In Roy’s (Once Upon a Time in Venice, 2007) novella, a Jewish family bears witness to Nazism and apartheid.
“[I]t’s hard to believe that little man will be anything,” says teenage Inge to her identical twin sister, Eva, during a 1932 concert at the Berlin Philharmonie. “I think he is somewhat comical…don’t you?” Of course, the man in question is no laughing matter: over the next six years, Adolf Hitler will transform the “cultural jewel” of Berlin into a city ravaged by anti-Semitism and teetering on the brink of war. Initially, none of Eva and Inge’s family members know what to make of the Nazis; their parents, Oskar and Helene, assume that the threat will blow over, while their younger brother Max urges everyone to flee the country. After surviving the horrific Kristallnacht pogrom in November 1938, the family wisely heeds Max’s advice. Using his connections to the resistance movement, he manages to sneak them out of Germany—first to Antwerp, Belgium, and then on a globe-trotting journey that takes them to France and Rio de Janeiro. In 1944, the family settles in Cape Town, South Africa, where they finally enjoy calm and prosperity. The new restrictions of apartheid, however, force Eva, Inge, and the others to choose between fighting against oppression, fleeing once more, or protecting themselves by ignoring injustice. Roy’s narrative, based on her grandparents’ own flight from Nazi-era Germany to Cape Town, often feels assembled from clichés rather than specific, intimate details. Too often, the prose and dialogue rely on platitudes (“It was a constant and painful sight to watch human beings being cruel to other human beings”) and awkward exposition (“It’s ludicrous that Hitler blames the Jews for taking over the country, yet we are only one percent of the population”), which makes the story feel secondhand and never lived-in. Fortunately, the lives of Roy’s supporting cast feel more immediate; for example, the chapters focusing on Trudy, the twins’ best friend–turned-Nazi; and Zoe, the family’s South African maid, offer a more challenging, richer reading experience.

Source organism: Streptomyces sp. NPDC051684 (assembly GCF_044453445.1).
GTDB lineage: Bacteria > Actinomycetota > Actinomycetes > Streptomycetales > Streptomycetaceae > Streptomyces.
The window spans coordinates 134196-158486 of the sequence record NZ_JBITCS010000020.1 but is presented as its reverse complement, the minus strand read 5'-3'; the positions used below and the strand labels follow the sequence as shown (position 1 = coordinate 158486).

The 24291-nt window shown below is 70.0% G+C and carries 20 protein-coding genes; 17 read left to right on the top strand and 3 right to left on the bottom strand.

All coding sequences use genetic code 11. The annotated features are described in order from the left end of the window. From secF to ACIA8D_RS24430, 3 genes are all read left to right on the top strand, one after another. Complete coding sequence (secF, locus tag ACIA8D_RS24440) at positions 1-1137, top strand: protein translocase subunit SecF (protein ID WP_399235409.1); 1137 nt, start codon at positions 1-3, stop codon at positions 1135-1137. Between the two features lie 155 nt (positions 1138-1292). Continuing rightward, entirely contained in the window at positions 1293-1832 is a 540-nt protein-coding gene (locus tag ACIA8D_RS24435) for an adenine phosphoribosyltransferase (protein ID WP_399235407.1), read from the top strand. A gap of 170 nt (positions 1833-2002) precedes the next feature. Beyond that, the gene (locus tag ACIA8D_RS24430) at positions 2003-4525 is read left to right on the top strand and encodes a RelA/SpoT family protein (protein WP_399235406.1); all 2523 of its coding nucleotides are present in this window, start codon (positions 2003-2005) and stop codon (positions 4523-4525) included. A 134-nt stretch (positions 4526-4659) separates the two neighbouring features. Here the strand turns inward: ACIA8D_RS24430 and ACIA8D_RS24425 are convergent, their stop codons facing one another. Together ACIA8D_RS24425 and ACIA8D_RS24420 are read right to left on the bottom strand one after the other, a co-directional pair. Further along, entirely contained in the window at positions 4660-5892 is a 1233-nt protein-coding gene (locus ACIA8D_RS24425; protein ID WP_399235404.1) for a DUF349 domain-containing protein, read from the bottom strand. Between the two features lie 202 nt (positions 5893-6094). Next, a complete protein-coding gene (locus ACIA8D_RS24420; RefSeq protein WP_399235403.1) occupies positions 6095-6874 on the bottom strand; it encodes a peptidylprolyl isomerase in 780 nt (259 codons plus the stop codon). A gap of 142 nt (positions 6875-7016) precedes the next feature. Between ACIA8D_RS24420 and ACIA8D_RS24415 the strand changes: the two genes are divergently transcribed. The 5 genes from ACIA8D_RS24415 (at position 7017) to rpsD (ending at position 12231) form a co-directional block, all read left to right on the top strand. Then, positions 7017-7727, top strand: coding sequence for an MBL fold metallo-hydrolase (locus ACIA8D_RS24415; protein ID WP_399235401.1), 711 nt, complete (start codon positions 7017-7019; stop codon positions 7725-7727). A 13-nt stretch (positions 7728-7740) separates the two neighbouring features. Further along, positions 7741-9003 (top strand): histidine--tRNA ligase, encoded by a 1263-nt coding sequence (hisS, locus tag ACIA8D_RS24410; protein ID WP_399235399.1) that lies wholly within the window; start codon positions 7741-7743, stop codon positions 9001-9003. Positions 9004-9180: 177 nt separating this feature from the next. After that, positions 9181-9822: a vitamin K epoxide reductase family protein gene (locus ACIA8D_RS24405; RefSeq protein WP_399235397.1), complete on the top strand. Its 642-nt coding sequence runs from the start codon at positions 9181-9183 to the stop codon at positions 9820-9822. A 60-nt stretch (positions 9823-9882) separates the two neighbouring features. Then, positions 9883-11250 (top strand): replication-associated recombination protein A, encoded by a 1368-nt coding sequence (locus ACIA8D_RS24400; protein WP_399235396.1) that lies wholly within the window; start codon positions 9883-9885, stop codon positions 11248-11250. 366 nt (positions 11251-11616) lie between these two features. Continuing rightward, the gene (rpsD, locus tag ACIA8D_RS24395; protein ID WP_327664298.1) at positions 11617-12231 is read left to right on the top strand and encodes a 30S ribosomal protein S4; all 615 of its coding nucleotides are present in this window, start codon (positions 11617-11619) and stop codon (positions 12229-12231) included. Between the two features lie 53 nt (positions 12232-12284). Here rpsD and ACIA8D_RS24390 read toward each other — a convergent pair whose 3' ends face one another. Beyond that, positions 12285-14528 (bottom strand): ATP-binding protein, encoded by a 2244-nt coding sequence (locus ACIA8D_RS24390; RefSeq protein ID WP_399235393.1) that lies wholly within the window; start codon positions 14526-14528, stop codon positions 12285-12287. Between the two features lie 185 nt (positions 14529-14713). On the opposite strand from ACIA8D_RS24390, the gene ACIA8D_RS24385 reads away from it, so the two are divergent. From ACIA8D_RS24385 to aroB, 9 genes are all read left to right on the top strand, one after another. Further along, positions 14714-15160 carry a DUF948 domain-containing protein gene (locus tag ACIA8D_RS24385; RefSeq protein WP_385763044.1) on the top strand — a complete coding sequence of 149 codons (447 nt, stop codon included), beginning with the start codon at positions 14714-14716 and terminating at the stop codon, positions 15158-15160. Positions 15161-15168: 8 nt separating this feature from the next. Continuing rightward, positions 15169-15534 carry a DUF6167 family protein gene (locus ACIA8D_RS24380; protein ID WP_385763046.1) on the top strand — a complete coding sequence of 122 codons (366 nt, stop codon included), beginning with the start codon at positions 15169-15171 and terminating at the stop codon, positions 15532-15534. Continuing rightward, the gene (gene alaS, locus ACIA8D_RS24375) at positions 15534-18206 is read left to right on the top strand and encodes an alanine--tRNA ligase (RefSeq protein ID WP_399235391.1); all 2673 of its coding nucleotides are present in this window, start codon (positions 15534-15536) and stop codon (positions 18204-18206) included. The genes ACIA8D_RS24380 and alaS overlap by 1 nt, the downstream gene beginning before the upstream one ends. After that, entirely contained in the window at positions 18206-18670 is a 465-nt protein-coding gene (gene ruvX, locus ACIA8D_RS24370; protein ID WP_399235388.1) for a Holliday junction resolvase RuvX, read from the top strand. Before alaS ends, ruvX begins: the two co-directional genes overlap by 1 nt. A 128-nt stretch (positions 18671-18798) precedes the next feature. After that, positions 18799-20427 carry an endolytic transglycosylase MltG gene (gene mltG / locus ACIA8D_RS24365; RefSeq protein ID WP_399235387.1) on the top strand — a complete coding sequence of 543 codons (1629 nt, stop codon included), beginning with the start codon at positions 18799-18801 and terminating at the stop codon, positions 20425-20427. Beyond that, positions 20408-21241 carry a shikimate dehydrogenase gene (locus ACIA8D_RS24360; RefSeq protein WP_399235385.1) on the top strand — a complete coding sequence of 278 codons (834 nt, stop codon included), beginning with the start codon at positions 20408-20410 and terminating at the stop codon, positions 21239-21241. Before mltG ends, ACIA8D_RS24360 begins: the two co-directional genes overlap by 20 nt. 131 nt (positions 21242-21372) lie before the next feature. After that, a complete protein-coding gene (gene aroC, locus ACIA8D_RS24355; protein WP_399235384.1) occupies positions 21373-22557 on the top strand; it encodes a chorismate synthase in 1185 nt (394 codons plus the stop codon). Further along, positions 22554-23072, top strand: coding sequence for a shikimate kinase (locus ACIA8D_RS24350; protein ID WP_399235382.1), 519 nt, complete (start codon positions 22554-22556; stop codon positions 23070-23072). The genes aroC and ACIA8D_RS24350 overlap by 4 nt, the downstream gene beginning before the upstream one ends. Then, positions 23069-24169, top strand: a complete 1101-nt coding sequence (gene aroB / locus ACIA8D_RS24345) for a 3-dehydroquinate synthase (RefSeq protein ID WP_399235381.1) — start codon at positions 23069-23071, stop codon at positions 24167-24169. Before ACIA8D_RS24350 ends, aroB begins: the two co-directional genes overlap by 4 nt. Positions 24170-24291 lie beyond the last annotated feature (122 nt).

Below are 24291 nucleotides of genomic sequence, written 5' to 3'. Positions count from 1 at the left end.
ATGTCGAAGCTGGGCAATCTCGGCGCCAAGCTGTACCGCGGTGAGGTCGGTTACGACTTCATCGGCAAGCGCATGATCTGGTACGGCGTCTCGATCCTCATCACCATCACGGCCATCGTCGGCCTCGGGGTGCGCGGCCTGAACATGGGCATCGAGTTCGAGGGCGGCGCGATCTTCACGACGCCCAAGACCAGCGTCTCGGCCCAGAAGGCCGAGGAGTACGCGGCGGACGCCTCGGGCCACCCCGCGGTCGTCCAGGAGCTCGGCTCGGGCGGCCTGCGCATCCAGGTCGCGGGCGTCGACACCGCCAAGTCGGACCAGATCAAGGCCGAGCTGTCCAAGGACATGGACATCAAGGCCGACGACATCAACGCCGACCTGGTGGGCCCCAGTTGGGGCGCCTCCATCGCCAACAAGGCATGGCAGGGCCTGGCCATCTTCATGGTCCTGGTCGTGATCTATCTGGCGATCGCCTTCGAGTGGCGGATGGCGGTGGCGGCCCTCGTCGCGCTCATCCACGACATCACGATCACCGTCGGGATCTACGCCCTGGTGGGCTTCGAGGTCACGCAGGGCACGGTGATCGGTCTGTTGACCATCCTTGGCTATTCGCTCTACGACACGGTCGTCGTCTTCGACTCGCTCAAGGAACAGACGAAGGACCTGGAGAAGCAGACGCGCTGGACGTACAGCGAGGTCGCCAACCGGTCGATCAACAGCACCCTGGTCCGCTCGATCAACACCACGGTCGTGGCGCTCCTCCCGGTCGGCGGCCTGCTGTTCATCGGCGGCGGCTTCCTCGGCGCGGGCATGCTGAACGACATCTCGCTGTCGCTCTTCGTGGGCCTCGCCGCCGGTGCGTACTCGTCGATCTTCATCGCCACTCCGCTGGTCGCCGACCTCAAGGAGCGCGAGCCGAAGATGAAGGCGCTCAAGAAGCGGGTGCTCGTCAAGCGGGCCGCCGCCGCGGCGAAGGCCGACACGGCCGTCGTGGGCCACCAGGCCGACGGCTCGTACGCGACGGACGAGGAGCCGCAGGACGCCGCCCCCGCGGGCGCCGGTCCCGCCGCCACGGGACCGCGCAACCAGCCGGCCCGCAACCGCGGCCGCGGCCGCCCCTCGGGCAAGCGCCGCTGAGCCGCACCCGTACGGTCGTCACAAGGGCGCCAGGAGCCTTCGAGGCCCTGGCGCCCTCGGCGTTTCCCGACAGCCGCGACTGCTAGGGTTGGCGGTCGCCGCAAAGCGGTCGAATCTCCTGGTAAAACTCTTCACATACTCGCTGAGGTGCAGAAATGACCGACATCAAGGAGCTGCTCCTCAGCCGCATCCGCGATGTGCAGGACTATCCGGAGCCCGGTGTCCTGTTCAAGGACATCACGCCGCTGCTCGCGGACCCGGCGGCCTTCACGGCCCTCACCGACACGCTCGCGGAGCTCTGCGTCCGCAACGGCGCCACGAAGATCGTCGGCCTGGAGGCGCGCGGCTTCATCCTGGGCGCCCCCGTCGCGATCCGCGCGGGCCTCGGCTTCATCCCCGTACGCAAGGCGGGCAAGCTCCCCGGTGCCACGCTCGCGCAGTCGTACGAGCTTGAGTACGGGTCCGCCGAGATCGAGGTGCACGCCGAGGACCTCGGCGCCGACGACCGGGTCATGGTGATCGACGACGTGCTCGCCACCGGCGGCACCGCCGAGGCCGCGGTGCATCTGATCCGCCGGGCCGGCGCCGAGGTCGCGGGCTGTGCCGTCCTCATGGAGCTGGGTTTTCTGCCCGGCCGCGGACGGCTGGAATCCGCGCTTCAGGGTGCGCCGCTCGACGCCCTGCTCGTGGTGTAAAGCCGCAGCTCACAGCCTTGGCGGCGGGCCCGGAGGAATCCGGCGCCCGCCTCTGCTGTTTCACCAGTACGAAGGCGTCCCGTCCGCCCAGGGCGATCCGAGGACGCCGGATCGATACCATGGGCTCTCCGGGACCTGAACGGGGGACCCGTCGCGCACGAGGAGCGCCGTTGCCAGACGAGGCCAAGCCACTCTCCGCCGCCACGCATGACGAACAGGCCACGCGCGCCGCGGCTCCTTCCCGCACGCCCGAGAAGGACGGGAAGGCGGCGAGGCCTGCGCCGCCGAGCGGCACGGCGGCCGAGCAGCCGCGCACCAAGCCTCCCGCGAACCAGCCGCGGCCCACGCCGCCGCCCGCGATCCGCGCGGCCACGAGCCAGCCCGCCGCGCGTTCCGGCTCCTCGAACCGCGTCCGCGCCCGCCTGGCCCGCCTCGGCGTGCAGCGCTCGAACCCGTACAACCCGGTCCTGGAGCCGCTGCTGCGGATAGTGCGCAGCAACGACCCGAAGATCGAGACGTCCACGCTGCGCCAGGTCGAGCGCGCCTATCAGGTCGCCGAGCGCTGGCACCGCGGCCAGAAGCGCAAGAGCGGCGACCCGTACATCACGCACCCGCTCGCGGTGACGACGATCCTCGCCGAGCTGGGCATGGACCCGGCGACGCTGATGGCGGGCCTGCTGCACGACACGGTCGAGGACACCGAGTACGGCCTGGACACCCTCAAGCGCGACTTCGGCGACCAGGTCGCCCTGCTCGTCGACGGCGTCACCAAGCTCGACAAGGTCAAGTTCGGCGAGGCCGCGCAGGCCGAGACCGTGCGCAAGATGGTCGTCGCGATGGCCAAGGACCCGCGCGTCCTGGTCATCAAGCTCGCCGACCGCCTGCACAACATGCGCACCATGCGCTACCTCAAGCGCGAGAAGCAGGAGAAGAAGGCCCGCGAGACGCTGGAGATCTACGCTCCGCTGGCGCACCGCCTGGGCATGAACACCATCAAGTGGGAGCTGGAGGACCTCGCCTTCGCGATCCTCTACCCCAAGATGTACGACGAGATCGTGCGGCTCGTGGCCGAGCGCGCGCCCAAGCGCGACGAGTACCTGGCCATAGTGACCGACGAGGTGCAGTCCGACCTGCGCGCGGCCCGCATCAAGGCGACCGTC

Despite some promising subplots, this historical tale only skims the emotional surface of two of the 20th century’s most devastating chapters.